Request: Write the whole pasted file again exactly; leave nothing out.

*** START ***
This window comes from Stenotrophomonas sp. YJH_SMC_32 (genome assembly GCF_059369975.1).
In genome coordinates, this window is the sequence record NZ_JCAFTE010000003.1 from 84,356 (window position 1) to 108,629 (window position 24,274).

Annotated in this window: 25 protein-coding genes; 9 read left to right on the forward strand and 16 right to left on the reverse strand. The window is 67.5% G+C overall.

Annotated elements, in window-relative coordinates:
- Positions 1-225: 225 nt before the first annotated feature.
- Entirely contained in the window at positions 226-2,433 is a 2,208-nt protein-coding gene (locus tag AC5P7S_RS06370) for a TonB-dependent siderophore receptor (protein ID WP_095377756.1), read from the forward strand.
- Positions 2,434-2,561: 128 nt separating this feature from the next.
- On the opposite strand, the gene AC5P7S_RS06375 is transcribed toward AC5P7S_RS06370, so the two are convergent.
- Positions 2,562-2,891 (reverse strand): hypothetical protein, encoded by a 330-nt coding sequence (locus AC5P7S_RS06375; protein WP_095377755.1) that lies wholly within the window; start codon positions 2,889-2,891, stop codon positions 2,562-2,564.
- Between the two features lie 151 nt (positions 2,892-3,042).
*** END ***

This window comes from Stenotrophomonas sp. YJH_SMC_32 (genome assembly GCF_059369975.1).
In genome coordinates, this window is the sequence record NZ_JCAFTE010000003.1 from 84,356 (window position 1) to 108,629 (window position 24,274).

Annotated in this window: 25 protein-coding genes; 9 read left to right on the forward strand and 16 right to left on the reverse strand. The window is 67.5% G+C overall.

Annotated elements, in window-relative coordinates:
- Positions 1-225: 225 nt before the first annotated feature.
- Entirely contained in the window at positions 226-2,433 is a 2,208-nt protein-coding gene (locus tag AC5P7S_RS06370) for a TonB-dependent siderophore receptor (protein ID WP_095377756.1), read from the forward strand.
- Positions 2,434-2,561: 128 nt separating this feature from the next.
- On the opposite strand, the gene AC5P7S_RS06375 is transcribed toward AC5P7S_RS06370, so the two are convergent.
- Positions 2,562-2,891 (reverse strand): hypothetical protein, encoded by a 330-nt coding sequence (locus AC5P7S_RS06375; protein WP_095377755.1) that lies wholly within the window; start codon positions 2,889-2,891, stop codon positions 2,562-2,564.
- Between the two features lie 151 nt (positions 2,892-3,042).